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Medicine (Baltimore). 2015 May;94(20):e792. doi: 10.1097/MD.0000000000000792.

Epstein-Barr virus infection and gastric cancer: a systematic review.

Author information

1
From the Division of Clinical Epidemiology and Aging Research, German Cancer Research Center (DKFZ), Heidelberg, Germany (X-ZC, HC, FAC, HB); Department of Gastrointestinal Surgery (X-ZC, J-KH); Laboratory of Gastric Cancer, State Key Laboratory of Biotherapy, West China Hospital, Sichuan University, Chengdu, China (X-ZC, J-KH); and German Cancer Consortium (DKTK), Heidelberg, Germany (HB).

Abstract

Epstein-Barr virus (EBV) infection is found in a subset of gastric cancers. Previous reviews have exclusively focused on EBV-encoded small RNA (EBER) positivity in gastric cancer tissues, but a comprehensive evaluation of other type of studies is lacking.We searched the PubMed database up to September, 2014, and performed a systematic review.We considered studies comparing EBV nucleic acids positivity in gastric cancer tissue with positivity in either adjacent non-tumor tissue of cancer patients or non-tumor mucosa from healthy individuals, patients with benign gastric diseases, or deceased individuals. We also considered studies comparing EBV antibodies in serum from cancer patients and healthy controls.Selection of potentially eligible studies and data extraction were performed by 2 independent reviewers. Due to the heterogeneity of studies, we did not perform formal meta-analysis.Forty-seven studies (8069 cases and 1840 controls) were identified. EBER positivity determined by in situ hybridization (ISH) was significantly higher in cancer tissues (range 5.0%-17.9%) than in adjacent mucosa from the same patients or biopsies from all control groups (almost 0%). High EBV nuclear antigen-1 (EBNA-1) positivity by PCR was found in gastric cancer tissues, but most were not validated by ISH or adjusted for inflammatory severity and lymphocyte infiltration. Only 4 studies tested for EBV antibodies, with large variation in the seropositivities of different antibodies in both cases and controls, and did not find an association between EBV seropositivity and gastric cancer.In summary, tissue-based ISH methods strongly suggest an association between EBV infection and gastric cancer, but PCR method alone is invalid to confirm such association. Very limited evidence from serological studies and the lack of novel antibodies warrant further investigations to identify potential risk factors of EBV for gastric cancer.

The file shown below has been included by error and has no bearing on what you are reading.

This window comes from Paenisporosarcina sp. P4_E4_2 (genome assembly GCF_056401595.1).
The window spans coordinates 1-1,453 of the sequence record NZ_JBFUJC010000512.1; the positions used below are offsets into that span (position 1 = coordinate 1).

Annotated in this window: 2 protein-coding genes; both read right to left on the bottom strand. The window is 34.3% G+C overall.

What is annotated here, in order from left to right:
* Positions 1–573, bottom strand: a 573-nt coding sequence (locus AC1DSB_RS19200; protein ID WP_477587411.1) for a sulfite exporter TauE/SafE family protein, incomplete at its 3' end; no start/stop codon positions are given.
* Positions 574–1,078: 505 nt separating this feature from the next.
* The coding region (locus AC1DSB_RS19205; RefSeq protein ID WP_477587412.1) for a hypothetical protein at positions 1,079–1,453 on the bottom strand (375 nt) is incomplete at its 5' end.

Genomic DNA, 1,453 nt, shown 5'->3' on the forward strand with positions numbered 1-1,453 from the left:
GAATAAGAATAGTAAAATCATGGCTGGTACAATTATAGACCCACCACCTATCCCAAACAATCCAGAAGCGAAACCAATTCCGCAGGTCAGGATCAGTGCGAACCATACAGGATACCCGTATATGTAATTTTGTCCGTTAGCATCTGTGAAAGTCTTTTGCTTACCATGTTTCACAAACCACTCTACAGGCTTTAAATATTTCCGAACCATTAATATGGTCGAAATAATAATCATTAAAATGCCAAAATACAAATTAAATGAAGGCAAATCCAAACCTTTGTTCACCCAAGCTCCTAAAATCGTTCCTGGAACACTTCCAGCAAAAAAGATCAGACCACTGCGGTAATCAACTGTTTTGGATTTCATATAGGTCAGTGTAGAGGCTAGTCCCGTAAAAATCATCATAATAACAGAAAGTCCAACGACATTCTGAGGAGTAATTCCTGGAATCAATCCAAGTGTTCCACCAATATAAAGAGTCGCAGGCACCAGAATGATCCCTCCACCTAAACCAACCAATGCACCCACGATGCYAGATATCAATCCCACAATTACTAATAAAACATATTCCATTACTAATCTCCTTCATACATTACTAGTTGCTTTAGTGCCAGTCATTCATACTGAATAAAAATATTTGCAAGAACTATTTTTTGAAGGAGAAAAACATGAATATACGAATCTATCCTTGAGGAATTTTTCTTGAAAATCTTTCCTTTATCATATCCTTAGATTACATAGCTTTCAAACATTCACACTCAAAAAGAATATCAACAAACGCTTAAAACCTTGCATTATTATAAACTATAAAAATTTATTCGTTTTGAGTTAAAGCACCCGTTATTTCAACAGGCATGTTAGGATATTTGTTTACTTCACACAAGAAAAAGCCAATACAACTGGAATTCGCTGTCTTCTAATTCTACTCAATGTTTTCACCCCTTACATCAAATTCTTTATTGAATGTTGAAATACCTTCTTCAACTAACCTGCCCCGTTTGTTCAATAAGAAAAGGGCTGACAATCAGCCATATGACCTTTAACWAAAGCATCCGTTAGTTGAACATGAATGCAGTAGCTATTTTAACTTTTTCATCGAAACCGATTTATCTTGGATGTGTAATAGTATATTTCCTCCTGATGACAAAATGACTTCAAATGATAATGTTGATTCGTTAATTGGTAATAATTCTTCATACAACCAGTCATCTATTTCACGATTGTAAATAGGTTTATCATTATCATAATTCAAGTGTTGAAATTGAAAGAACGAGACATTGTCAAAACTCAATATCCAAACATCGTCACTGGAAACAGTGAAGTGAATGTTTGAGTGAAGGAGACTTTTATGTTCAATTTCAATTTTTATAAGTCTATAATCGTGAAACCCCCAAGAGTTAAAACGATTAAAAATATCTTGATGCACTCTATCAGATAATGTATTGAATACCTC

PMID:
25997049
PMCID:
PMC4602887
DOI:
10.1097/MD.0000000000000792
[Indexed for MEDLINE]
Free PMC Article

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